A class-action lawsuit has been filed in Pennsylvania against a debt buyer, accusing it of violating the Fair Debt Collection Practices Act by attempting to collect on a payday loan it acquired that had an interest rate that was illegally high. The debt buyer, as well as the broker that originated the sale of the accounts, are also accused of violating the Racketeer Influenced and Corrupt Organizations (RICO) Act by conspiring with the payday lender that originated the loan in what is known as a “tribal lending” scheme.
A copy of the complaint in the case of Butler v. Market View, d/b/a DebtTrader, and Northwood Asset Management Group can be accessed by clicking here.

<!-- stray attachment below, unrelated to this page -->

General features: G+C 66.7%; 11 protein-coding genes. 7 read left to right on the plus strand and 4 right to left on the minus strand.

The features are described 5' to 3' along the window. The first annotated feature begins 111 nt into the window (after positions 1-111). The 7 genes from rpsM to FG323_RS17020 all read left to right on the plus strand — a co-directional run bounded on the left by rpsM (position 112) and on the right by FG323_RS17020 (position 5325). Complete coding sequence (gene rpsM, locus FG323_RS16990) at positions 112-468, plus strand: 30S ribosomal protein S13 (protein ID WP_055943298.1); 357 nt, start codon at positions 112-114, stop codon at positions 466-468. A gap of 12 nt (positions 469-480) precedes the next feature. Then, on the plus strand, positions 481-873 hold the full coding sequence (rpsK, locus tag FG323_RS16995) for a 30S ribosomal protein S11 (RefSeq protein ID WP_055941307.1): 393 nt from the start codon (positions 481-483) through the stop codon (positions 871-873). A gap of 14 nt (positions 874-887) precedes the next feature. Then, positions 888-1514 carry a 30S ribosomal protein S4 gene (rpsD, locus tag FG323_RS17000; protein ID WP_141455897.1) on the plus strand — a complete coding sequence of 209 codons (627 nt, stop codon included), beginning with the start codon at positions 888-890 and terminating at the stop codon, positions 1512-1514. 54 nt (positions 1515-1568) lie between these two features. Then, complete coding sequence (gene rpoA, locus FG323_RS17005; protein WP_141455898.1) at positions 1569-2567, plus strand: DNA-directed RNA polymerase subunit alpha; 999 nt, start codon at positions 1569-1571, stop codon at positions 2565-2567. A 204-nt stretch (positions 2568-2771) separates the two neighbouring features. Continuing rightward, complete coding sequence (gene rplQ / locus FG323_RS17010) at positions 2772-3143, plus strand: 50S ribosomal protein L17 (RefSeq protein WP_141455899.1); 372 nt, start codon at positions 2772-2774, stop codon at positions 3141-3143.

The plaintiff took out a payday loan with American Web Loans for $1,000. The terms of the loan included an interest rate of 602.32%, which would require her to repay $4,860.32 for the loan. The complaint alleges the terms of the loan violated state law in Pennsylvania, which caps the interest rate on unsecured consumer loans at 6%. The plaintiff repaid about $1,700 of the loan before she stopped making payments, at which point the account — along with other non-performing accounts — were listed on the broker’s platform and purchased by the defendant. When it acquired the account, the defendant made calls to the plaintiff to try and collect on the unpaid balance.
The debt buyer is accused of violating Sections 1692e(2) and 1692f(1) of the FDCPA by falsely representing that she had a legal obligation to repay the balance on her loan. It is accused of acquiring “thousands” of accounts from the payday lender.
The defendants are accused of knowing that the loans originated by the payday lender were unlawful.